Moving to Indianapolis, IN

Indy, they call it, and appropriately so.  Indianapolis isn’t just a city in Indiana; it’s the everything of Indiana.  It’s the capital, the commercial center, the largest city (by far), and the cultural landmark of Indiana.  There’s no reason to call it anything else.  It is Indiana.  It’s Indy.

Indianapolis enjoys a lively downtown, which is a major draw for sporting events and business conventions, adding to an already-strong economy.  Slowly but surely, it is becoming one of the most influential cities in the American Midwest, entering into the conversation with its major neighbor to the northwest, Chicago.

Indianapolis’ Layout

Indianapolis is located in the middle of Indiana.  It rests on flat land, which is covered in forests and prairies.  Two significant waterways flow through the city: the White River and Fall Creek.  However, the city is not located on or near a major waterway or lake, unlike many other Midwestern cities.

Indianapolis is the heart of the greater metropolitan area, which includes the large, nearby cities of Carmel and Greenwood.  The metro is home to 1.75 million people, and it is quickly growing.

Positives of Moving to Indianapolis

Sports – Indianapolis is known as the best city for amateur sports, because it hosts a number of events at the college and high school levels.  It hosts professional events, too, notably in racing: the Indianapolis 500 and the Brickhouse 400.  Both draw major crowds to the city.  It is also home to the Colts (NFL) and Pacers (NBA).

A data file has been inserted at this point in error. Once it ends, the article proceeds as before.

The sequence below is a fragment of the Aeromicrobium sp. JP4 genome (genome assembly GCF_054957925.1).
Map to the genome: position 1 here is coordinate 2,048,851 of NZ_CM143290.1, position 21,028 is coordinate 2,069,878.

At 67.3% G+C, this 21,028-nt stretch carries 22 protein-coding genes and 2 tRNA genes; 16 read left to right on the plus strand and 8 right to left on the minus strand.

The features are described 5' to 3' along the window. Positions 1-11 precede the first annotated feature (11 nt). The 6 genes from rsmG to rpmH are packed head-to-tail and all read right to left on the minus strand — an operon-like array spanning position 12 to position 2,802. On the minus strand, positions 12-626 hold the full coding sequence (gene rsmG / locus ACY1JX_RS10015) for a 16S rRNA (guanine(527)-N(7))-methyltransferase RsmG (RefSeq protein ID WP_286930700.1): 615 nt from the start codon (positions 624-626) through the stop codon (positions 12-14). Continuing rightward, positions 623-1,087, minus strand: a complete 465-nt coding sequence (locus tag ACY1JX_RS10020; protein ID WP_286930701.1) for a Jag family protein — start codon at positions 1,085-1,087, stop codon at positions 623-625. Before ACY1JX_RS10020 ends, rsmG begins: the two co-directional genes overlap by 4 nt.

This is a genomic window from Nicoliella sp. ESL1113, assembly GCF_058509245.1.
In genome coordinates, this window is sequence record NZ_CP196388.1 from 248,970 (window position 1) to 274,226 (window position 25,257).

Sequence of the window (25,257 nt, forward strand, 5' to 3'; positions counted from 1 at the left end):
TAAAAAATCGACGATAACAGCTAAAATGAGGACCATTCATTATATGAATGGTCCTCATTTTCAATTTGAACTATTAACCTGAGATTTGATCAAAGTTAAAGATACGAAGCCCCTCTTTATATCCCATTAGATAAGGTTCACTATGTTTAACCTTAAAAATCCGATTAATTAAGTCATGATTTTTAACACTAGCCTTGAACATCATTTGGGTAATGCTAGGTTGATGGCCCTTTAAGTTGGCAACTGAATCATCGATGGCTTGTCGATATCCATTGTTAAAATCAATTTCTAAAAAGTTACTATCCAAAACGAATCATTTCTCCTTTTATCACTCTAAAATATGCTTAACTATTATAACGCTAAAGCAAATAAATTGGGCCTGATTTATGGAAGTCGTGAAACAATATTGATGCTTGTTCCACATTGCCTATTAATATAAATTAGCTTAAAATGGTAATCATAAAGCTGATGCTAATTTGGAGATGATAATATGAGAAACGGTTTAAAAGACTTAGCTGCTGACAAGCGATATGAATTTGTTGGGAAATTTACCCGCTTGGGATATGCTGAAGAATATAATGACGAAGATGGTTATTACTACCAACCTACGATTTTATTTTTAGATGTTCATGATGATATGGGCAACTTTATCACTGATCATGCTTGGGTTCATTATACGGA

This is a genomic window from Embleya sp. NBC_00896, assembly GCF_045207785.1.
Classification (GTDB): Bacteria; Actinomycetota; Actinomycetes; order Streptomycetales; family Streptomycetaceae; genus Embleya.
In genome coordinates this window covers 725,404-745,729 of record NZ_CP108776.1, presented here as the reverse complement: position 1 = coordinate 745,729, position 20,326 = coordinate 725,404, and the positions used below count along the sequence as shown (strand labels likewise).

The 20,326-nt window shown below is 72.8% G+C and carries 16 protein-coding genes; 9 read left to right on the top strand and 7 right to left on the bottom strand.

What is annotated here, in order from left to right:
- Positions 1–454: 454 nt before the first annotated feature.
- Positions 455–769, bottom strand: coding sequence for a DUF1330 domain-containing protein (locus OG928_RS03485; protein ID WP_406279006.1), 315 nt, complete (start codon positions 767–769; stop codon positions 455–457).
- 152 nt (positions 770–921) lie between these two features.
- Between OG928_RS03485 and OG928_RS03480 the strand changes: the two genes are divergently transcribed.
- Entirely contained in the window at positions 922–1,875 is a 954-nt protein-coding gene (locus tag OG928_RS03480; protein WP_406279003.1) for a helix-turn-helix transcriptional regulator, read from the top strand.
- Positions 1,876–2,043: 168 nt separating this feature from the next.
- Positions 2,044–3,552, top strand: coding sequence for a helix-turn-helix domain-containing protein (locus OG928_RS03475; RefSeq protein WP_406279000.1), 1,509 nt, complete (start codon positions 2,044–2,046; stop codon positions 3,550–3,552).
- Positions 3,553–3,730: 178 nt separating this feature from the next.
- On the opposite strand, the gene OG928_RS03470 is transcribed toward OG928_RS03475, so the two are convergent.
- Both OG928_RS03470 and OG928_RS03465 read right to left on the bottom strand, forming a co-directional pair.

Downtown – Indy’s suburbs offer some of the cheapest housing in the nation, but it’s its downtown that make living in Indy worthwhile.  The city made a conscious effort to revitalize its downtown in the 1980’s, and dozens of venues, skyscrapers, and attractions later, they appear to have succeeded.  The downtown offers pretty walks (like along the canal), hip restaurants, and lively crowds.

Government – Indianapolis is home to the state government, and, really, the entire state is run out of the city – Indiana doesn’t have any other cities that stack up to Indy’s size.  So, for the political-minded Indianan, Indy is the place to be.  The local government offices also provides a large chunk of the population with work.

Monuments & Buildings – Indianapolis is home to dozens of beautiful monuments, many of them commemorating wars and tragic moments in American history.

Negatives of Moving to Indianapolis

Weather – Like all Midwest cities, Indiana gets bad weather.  Yeah, fall is nice, and some days in spring are serviceable, but residents can really only bank on the following: hot, humid summers, rainy/snowy springs, and freezing cold winters.

Transportation – Indianapolis doesn’t have a light rail system for commuters… yet.  One is supposedly in the works.  Until then, for most residents commuting means long bus rides or traffic.  Neither are very good options. 

Bland – Indianapolis has lots to do, but there’s no escaping that it’s located on a rather flat piece of land nowhere near anywhere particularly beautiful.  Additionally, though it does attract business conferences, Indianapolis isn’t known as a big stop for musicians and entertainers, especially those who aren’t massively popular.  Finally, the city doesn’t have a true calling card, like barbeque in Kansas City, surfing in San Diego, liberal living in Portland, or amusement parks in Orlando.


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